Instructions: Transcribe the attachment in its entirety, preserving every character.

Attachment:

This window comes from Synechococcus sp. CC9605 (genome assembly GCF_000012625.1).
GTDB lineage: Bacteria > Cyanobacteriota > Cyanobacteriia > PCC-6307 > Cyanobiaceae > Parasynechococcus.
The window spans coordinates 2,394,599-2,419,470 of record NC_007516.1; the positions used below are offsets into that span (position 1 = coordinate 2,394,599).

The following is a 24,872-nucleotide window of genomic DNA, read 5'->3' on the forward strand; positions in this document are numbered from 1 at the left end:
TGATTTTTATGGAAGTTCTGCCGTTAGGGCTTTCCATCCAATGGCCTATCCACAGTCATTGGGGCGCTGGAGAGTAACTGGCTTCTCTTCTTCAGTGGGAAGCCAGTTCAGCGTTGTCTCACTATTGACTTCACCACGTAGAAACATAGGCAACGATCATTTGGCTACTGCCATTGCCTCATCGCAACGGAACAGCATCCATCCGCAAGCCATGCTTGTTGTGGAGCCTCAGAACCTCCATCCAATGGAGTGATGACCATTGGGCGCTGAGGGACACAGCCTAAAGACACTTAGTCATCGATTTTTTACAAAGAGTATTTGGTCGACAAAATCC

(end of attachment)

This window comes from Synechococcus sp. CC9605 (genome assembly GCF_000012625.1).
GTDB lineage: Bacteria > Cyanobacteriota > Cyanobacteriia > PCC-6307 > Cyanobiaceae > Parasynechococcus.
The window spans coordinates 2,394,599-2,419,470 of record NC_007516.1; the positions used below are offsets into that span (position 1 = coordinate 2,394,599).

The following is a 24,872-nucleotide window of genomic DNA, read 5'->3' on the forward strand; positions in this document are numbered from 1 at the left end:
TGATTTTTATGGAAGTTCTGCCGTTAGGGCTTTCCATCCAATGGCCTATCCACAGTCATTGGGGCGCTGGAGAGTAACTGGCTTCTCTTCTTCAGTGGGAAGCCAGTTCAGCGTTGTCTCACTATTGACTTCACCACGTAGAAACATAGGCAACGATCATTTGGCTACTGCCATTGCCTCATCGCAACGGAACAGCATCCATCCGCAAGCCATGCTTGTTGTGGAGCCTCAGAACCTCCATCCAATGGAGTGATGACCATTGGGCGCTGAGGGACACAGCCTAAAGACACTTAGTCATCGATTTTTTACAAAGAGTATTTGGTCGACAAAATCC